Monday, January 3, 2011

Monday Night Magical Movies: Erik the Viking

I missed several Monday Night Magical Movie posts, things were hectic leading up to the holidays, but now it's a bright new year, so I shall attempt to reclaim the cinamatic fun today.

Before I do, some may have asked the question, "why movies?" There are actually several reasons that movies are so important to what I do in my art, the most obvious is inspiration. I love the views and expanse of cinema, and it really can be an inspiring media. I love the stories about what it is to be human (or non-human as the case may be) the visuals, the costumes, lighting, etc. can all be a source of inspiration. Often I like to have something going on in the background while I work, so I love movies with great soundtracks, and conversations that make me smile while I work. Interestingly, when I draw I can have a movie going, or have a conversation with someone and it's not a distraction from my work at all.

When I write however, I can't have all that going on, I usually like to just listen to music that I'm really familiar with, or instrumentals, otherwise it's too much of a distraction. Different parts of the brain I suppose. There is one more really important reason to the question, "why movies?" One word, eyestrain. When I work on a drawing I can become so captivated with the proccess that I will end up staring, rather closely, at my work for hours at a time. If I have a movie playing, I actually find myself looking away for a couple of minutes from time to time, and that really helps me to stay working for much longer without going cross-eyed!

Well, that being said, I found a perfect film to watch while working on the black and white interior drawings for the companion book for my upcoming Voice of the Trees deck, the absurdly wonderful film Erik the Viking! This 1989 film was directed by Terry Jones the writer and director of Life of Brian, and really smacks of the classic Monty Python humor.

In this really fun and smart satire of Viking mythology and lore, we find Erik (Tim Robbins) is a Viking who really doesn't have the taste for raping, pillaging and plundering. Feeling guilt over the death of a woman he met while raiding a villiage, he has an exhistential crisis and visits Freya the wise woman, played quite mysteriously by Eartha Kitt. She reveals to Erik that Fenrir the wolf has swallowed the sun, and they are living in the age of Ragnarok. Erik decides to embark on a quest to Valhalla awaken the Gods and ask them to end Raganrok.

Erik leaves his cranky and tough grandfather (Mickey Roony) behind but brings a great cast of characters on his quest, Keitel Blacksmith who all the ladies love, Sven the Berserk is constantly trying to prove to his Dad that he's a proper berserker, Thorfinn Skullspliter, Ivar the Boneless, and Leif the Lucky and many more Vikings. They even bring along Harald, a Christian Missionary who can't seem to convert anyone and is oblivious to the many heathen dangers around him, with humourous results.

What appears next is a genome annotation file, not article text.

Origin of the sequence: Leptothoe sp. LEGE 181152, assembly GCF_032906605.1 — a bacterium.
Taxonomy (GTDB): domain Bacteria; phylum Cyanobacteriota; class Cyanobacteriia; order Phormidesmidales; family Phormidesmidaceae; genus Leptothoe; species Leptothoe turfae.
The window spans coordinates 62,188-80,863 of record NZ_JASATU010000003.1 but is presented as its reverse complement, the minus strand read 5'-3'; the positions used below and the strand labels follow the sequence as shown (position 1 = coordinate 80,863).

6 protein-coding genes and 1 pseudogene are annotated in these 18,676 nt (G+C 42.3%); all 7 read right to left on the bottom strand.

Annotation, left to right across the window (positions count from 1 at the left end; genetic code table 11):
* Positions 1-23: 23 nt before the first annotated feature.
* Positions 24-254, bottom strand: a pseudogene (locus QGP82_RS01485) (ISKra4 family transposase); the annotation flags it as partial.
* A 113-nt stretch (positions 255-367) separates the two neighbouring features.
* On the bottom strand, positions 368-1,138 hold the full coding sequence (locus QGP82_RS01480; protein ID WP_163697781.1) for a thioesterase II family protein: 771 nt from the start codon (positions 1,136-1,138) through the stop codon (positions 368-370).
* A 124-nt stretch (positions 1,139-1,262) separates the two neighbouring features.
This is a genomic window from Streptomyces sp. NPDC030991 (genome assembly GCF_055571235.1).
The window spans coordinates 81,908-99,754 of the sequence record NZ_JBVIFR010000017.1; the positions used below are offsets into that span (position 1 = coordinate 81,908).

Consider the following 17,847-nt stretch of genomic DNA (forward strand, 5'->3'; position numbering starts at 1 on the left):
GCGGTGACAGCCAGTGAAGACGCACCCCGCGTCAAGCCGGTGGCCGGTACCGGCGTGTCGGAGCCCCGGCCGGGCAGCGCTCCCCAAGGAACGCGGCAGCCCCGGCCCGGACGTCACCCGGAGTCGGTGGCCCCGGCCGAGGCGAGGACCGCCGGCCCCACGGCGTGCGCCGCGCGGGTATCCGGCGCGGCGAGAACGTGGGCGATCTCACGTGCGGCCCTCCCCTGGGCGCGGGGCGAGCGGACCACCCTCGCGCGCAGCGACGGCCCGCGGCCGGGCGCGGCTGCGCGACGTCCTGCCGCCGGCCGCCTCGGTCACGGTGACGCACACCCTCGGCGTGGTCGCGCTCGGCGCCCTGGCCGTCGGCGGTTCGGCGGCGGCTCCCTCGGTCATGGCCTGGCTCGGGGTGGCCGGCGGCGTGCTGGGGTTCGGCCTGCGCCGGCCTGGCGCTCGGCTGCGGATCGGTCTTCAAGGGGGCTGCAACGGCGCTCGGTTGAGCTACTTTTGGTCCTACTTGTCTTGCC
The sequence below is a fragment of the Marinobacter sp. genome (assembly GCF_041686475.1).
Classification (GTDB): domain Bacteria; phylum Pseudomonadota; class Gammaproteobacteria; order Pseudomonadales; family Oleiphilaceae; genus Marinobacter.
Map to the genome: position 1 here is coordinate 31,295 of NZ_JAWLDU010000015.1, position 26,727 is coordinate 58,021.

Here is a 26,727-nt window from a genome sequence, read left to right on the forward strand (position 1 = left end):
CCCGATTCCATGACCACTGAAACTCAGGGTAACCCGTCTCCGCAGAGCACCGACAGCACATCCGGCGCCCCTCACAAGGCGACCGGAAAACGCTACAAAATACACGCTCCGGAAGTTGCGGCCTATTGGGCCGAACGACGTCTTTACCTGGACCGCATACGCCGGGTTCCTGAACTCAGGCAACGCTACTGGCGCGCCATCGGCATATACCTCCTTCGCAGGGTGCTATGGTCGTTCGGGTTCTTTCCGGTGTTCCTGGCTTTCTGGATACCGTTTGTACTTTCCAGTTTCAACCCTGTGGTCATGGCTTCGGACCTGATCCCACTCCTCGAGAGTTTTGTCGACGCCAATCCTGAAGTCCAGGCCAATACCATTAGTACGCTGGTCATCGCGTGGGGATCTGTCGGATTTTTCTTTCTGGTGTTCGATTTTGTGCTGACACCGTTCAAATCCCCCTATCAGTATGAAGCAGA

On their travels, they encounter the dragon of the North Sea, meet the tone deaf yet idelic people of Hy-Brasil, use a magical invisible cloak, battle their fears and Halfdon the Black, are betrayed by Loki the blacksmiths assistant (Antony Sher) and the use the mythical Horn Resounding to gain access to cross the rainbow bridge into Valhalla and meet the Gods and their deceased relatives and comrades. John Cleese wonderfully portrays the evil Halfdan the Black in his trademark comedic manner. Terry Jones is a riot as the fatally naieve King Arnuf of Hy-Brasil. Imogen Stubbs is charming as his daughter, wise, brave and slightly naughty Princess Aud.

The more you know about Viking lore and history, the funnier this film is, I admit that if you know nothing in the area, it may be only slightly amusing. True heathens will probalby love it.

While Erik the Viking is a comedy, the costumes and scenery are really gorgeous and more accurate to history than you might expect. It's interesting to note that the scenes in Eriks villiage were actually filmed in Norway. Hy-Brasil was actually filmed in Malta, which I think adds to the realism and contrasts in these two societies in this movie. I was pleased to discover, but not surprised that the conceptual artist working on this film was nonother than famed Tolkien artist Alan Lee. You can see his influence in many of the scenes.
I actually watched the version that was on one of the movie chanels, we recorded it on the DVR, but there is also a directors cut available which I haven't seen yet.

I had the pleasure to enjoy this film recently whith snow on the ground, the fireplace going, and a lovely handcrafted mead in hand!

Monday Movie Featured Item:

Erik asked Freya for advice, and why not, she's the Norse Goddess of love and war and the leader of the Valkeries. This print of Freya is a great way to bring Her wisdom into your home.  Available in our Etsy Shop,


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